French Foreign Legion Captain Edwards, is returning to his post with his desert patrol that is ambushed by an Arab tribe, with Edwards and his sergeant, Benet, the only survivors. Edwards ... See full summary »



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Cast overview, first billed only:
Capt. Robert Edwards
Celie Edwards
Sgt. Major Pierre Benet
Johnny Desmond ...
Lt. Richard Forbes
Phillip Pine ...
Cpl. Carlo Parini
Richard Shannon ...
Pvt. Hoffstetter
Pvt. Aruazza
Charles H. Gray ...
Pvt. Bandurski
Richard Gilden ...
Pvt. Kabussyan
Ron Foster ...
Pvt. Bergstrom
John Verros ...
Pvt. Kufra, scout
Patrick O'Moore ...
Pvt. Corbo
Felix Locher ...
Marsaya, scout
William Hamel ...
Pvt. Brocklin


French Foreign Legion Captain Edwards, is returning to his post with his desert patrol that is ambushed by an Arab tribe, with Edwards and his sergeant, Benet, the only survivors. Edwards and Benet are later sent to gather a new patrol. While Benet seeks volunteers, Edwards goes to say farewell to his wife, Celie, whom he finds in the arms of another officer, Lieutenant Forbes. Edwards and Forbes, naturally, begin their dangerous mission with hostility between them. Surrounded by the deadly Tuaregs, Edwards loses one man after another, but doggedly pushes on. He learns that even while the leader of the Tauregs is signing a peace treaty at the outpost, rivals within the tribe plan to ambush the leader, blame it on the French and start a new war. Written by Les Adams <>

Plot Summary | Add Synopsis

Plot Keywords:

remake | See All (1) »


The Stormy Saga of the Legion of the Damned! See more »


Adventure | War





Release Date:

25 June 1958 (USA)  »

Also Known As:

I legeon ton kolasmenon  »

Company Credits

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Technical Specs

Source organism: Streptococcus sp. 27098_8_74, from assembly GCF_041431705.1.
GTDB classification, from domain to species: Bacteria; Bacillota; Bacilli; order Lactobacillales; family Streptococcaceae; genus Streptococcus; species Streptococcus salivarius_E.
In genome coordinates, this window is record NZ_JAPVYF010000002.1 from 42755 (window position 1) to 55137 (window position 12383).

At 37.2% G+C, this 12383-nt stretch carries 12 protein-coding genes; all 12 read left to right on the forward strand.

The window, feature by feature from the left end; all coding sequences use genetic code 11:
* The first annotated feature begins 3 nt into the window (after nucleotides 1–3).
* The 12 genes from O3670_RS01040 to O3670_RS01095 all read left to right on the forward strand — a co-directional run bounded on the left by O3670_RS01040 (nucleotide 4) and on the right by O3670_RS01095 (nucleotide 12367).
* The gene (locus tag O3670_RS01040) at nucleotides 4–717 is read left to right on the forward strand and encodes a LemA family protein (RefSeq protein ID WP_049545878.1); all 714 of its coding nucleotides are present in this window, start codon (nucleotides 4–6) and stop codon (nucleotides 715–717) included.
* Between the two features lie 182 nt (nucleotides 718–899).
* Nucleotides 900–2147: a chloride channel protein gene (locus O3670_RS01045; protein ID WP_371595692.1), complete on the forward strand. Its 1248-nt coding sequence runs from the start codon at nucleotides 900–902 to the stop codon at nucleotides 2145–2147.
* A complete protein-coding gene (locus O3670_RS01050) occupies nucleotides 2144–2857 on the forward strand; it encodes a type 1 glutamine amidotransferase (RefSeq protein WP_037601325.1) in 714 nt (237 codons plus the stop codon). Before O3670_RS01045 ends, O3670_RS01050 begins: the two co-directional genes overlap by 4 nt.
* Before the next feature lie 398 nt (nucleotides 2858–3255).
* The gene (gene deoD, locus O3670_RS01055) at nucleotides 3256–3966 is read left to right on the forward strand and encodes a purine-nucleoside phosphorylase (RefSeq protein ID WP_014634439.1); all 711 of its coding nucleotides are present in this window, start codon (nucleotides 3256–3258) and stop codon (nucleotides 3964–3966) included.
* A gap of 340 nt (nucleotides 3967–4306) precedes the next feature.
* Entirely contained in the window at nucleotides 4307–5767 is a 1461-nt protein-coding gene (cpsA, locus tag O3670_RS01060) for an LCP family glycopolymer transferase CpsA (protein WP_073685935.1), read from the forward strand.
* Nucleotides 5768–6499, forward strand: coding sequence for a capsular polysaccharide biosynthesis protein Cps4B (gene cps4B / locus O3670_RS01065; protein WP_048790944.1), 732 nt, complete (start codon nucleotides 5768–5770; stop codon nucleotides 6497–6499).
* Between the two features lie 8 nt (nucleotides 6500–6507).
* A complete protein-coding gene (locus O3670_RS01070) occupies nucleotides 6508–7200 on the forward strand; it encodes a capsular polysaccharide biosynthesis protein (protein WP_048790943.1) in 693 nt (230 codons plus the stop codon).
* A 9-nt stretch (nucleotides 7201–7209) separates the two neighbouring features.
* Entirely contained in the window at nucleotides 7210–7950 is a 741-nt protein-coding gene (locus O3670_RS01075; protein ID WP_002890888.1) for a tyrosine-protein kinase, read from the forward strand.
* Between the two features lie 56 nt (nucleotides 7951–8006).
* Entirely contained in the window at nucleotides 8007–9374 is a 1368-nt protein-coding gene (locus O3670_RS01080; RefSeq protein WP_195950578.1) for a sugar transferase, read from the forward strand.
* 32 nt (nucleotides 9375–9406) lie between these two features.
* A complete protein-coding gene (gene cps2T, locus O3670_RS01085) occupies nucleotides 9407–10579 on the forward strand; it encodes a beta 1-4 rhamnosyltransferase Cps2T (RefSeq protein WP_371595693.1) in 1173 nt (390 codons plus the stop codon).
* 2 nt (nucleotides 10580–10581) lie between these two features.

Sound Mix:

Aspect Ratio:

2.35 : 1
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Did You Know?


Remake of Little Big Horn (1951) See more »

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User Reviews

Make it 6.5!
17 November 2016 | by See all my reviews

Perhaps the film would have been more exciting and suspenseful if "The Unseen" had remained just that. Still, that may have required a greater level of directorial imaginativeness than Charles Marquis Warren was capable of, so we will have to accept the film as it is and not as it might have been.

As it is, "Desert Hell" is a fair enough action yarn for supporting slots. By RegalScope standards, the budget is sizable. Location photography helps, there are a fair number of players and extras, and there's quite a bit of action.

The characters are not particularly memorable but they are competently enacted. Richard Denning gives the best performance with a French accent yet that cannot be faulted. Brian Keith is his usual surly self, but Johnny Desmond makes some impression as his rival. Despite her prominence in the cast list, Barbara Hale figures in only two scenes at the beginning of the film, and she is by no means flatteringly photographed or costumed.

Charlie Warren keeps the film moving at an adequate pace, though there are a couple of slow dialogue scenes which make some attempt at character motivation. But these attempts are so perfunctory, the development of character antagonisms and relationships makes little impact. One cannot help feeling they were written merely to spin out the film's running time rather than for any legitimate dramatic purpose.

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